Montara oil spill crusaders win national legal award
23rd Oct 2017
Two people who spent months in a remote Indonesian province while seeking justice for victims of an Australian oil spill have been presented with the Australian Lawyers Alliance (ALA) 2017 Civil Justice Award.
Freya Mulvey and Thomas Neal, who worked to sign up victims of the Montara oil spill to a class action seeking justice and compensation, were presented with the CJA during the Australian Lawyers Alliance national conference in Darwin.
ALA National President Laura Neil said that Ms Mulvey and Mr Neal , had gone above and beyond in their pursuit of justice for Montara victims.
“Freya Mulvey and Thomas Neal are truly deserving recipients of the Civil Justice Award,” Mrs Neil said.
“More than eight years ago, the Montara oil spill spewed oil and gas into waters of the Timor Sea for 74 days. Millions of litres of oil polluted the ocean, before hitting the beaches of the Indonesian province of Nusa Tenggara Timur,” Mrs Neil said.
“Since then, local economies in Nusa Tenggara Timur, have reported losses totalling billions of Australian dollars, with communities also reporting widespread sickness and health conditions they claim are caused by the oil spill.
“The oil company behind the spill ignored them, while the Australian government claimed its hands were tied as the victims of the spill were in Indonesia,” Mrs Neil said.
“The villagers had nowhere to turn for justice. However Freya and Thomas gave these people hope by signing up 15,483 impoverished victims to the Montara class action,” Mrs Neil said.
Mrs Neil said that the pair’s work was instrumental in the pursuit of justice for the victims of the oil spill, and that they succeeded despite facing great obstacles and hardships.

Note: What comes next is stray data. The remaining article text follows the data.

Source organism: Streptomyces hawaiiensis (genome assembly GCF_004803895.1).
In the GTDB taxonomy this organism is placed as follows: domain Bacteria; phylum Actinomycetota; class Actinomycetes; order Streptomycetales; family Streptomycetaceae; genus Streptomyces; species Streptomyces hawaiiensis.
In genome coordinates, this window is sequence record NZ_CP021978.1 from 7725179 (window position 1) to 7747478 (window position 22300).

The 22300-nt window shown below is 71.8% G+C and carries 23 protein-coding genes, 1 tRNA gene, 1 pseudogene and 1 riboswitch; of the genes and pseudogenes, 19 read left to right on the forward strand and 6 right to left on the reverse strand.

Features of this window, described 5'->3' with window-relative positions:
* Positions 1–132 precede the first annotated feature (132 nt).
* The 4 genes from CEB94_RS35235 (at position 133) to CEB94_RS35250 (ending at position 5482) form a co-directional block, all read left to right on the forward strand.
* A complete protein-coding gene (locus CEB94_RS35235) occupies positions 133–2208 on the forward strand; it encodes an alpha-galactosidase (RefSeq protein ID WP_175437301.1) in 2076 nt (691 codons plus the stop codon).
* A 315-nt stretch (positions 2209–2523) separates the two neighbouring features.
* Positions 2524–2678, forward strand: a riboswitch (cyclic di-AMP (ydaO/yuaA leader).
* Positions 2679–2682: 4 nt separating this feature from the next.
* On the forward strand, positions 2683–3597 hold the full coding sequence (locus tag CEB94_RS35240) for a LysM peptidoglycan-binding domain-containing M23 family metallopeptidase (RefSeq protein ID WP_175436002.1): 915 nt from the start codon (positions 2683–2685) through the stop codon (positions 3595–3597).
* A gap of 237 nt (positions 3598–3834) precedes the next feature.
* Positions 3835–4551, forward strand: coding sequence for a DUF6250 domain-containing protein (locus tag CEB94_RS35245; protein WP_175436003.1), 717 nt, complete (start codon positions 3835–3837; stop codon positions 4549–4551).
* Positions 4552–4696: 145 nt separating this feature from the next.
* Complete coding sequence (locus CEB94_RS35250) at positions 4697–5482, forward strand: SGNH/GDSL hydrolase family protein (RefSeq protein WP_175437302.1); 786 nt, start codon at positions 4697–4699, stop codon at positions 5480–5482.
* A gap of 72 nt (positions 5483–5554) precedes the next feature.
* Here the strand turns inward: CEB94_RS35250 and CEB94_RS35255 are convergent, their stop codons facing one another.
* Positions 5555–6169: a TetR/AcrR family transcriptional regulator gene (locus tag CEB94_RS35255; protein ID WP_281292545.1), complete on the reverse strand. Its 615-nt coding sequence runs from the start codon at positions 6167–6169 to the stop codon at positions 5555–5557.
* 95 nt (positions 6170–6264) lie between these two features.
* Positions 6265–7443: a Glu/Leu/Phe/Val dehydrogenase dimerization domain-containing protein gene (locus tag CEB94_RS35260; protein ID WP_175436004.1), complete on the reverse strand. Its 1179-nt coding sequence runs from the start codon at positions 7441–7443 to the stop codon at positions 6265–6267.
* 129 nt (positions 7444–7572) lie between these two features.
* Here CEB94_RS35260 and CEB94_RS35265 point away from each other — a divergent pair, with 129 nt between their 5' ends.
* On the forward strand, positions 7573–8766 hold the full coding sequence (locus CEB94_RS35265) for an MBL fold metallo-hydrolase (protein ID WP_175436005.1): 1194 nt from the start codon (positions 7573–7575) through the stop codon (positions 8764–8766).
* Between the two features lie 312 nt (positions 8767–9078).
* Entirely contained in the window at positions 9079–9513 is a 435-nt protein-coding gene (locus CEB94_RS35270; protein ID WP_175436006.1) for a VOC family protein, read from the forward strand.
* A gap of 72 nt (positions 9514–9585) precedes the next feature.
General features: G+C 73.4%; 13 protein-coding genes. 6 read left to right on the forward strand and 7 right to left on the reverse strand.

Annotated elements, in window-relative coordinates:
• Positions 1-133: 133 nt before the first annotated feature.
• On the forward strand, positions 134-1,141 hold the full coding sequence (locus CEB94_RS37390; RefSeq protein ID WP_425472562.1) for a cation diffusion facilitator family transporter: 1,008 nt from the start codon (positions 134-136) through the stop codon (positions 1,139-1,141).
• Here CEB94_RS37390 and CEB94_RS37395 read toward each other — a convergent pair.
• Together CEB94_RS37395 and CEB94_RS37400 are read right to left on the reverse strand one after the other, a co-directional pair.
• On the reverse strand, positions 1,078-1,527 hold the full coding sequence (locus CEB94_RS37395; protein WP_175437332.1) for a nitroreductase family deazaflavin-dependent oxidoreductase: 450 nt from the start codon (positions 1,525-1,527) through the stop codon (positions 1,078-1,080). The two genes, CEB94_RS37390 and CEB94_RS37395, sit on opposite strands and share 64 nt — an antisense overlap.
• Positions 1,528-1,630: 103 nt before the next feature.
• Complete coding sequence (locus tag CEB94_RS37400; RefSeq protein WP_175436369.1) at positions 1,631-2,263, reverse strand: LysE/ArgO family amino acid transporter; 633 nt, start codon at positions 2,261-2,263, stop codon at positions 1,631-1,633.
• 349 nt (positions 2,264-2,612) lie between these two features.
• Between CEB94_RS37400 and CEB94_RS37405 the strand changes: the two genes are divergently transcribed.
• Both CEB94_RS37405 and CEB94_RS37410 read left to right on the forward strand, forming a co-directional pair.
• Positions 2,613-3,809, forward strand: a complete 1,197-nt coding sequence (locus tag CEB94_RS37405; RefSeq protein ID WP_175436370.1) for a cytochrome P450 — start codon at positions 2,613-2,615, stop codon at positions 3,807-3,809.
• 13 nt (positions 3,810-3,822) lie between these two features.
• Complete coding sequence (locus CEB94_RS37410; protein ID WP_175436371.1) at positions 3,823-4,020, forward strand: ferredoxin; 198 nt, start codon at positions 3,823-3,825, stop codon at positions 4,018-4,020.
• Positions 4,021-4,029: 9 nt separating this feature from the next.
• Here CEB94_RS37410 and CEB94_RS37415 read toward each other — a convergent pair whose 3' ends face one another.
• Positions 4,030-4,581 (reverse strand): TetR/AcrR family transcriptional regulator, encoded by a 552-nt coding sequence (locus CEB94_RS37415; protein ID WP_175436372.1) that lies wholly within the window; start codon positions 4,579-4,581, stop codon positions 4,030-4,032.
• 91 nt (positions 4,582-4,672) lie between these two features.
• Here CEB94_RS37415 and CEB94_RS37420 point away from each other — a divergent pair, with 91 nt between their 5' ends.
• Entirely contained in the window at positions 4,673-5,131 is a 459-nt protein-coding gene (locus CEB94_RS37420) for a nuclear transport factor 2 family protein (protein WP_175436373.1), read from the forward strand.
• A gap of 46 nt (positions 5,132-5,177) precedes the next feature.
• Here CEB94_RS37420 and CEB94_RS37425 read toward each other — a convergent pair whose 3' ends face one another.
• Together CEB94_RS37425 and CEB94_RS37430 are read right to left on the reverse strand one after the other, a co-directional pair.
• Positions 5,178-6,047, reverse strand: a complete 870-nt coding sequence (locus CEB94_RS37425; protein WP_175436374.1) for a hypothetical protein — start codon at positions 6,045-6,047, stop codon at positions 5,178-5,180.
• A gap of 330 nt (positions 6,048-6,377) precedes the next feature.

“Freya and Tom were at the pointy end of the operation, travelling across the affected Indonesian province to seek justice for victims of the oil spill,” Mrs Neil said.
“They had to overcome everything from the hot and harsh tropical climate, mosquitoes, regular illnesses, terrible roads, sometimes dubious food quality and poor to non-existent telephone and internet communications and electricity.”
“Tom even contracted Dengue Fever during the project,” Mrs Neil said.
“But the work was important, they believed in their cause, and Freya, Tom and their team persisted.”
Mrs Neil said the impact of Freya and Tom’s work on the lives of their villagers was palpable.
“It was not about the prospect of winning damages, but that they came to share the villagers’ problems and to fight for them. They had not been forgotten,” Mrs Neil said.
“The remarkable nature of the work done by Freya and Tom is a testament to their strength of character, demonstrating a maturity well beyond their years and an empathy and unparalleled dedication to the interests of their clients.”
“Freya and Tom have already made a great difference to the lives of thousands of people and have put them in a position where justice finally becomes a least a real possibility,” Mrs Neil said.